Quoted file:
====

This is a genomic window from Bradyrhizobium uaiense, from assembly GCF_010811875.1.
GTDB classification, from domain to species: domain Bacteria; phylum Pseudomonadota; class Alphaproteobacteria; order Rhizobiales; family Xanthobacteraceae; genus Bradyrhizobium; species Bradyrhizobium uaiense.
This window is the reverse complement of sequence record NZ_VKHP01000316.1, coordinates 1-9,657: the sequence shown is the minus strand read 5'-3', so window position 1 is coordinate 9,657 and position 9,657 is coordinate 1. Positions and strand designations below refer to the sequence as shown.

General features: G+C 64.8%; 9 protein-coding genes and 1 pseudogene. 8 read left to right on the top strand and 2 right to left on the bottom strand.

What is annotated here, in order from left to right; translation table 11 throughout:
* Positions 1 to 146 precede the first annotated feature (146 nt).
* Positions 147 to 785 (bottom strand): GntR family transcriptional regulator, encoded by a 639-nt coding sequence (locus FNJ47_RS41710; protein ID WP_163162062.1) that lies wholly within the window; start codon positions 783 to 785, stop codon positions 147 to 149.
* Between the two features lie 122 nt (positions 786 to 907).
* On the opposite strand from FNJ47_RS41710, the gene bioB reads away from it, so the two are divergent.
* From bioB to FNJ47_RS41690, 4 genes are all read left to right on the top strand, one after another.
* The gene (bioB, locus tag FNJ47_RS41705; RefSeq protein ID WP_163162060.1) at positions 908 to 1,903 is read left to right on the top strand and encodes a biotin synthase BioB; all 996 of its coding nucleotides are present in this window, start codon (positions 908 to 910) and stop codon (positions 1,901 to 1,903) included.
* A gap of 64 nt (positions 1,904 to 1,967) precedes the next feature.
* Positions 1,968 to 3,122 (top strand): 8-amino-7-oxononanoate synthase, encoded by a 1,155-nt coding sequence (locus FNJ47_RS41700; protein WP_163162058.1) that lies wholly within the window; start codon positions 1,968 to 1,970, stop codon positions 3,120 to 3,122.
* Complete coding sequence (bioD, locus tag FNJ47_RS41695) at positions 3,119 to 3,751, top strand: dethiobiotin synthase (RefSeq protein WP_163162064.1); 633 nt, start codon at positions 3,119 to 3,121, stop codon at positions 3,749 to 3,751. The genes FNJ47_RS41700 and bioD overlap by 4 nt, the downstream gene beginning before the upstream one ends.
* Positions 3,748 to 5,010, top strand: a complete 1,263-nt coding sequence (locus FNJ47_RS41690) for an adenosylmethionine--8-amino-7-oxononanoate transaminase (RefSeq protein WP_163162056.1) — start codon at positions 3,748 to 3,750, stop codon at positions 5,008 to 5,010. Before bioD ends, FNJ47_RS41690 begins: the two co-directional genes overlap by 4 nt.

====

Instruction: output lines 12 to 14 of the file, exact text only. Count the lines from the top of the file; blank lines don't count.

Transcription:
* A gap of 64 nt (positions 1,904 to 1,967) precedes the next feature.
* Positions 1,968 to 3,122 (top strand): 8-amino-7-oxononanoate synthase, encoded by a 1,155-nt coding sequence (locus FNJ47_RS41700; protein WP_163162058.1) that lies wholly within the window; start codon positions 1,968 to 1,970, stop codon positions 3,120 to 3,122.
* Complete coding sequence (bioD, locus tag FNJ47_RS41695) at positions 3,119 to 3,751, top strand: dethiobiotin synthase (RefSeq protein WP_163162064.1); 633 nt, start codon at positions 3,119 to 3,121, stop codon at positions 3,749 to 3,751. The genes FNJ47_RS41700 and bioD overlap by 4 nt, the downstream gene beginning before the upstream one ends.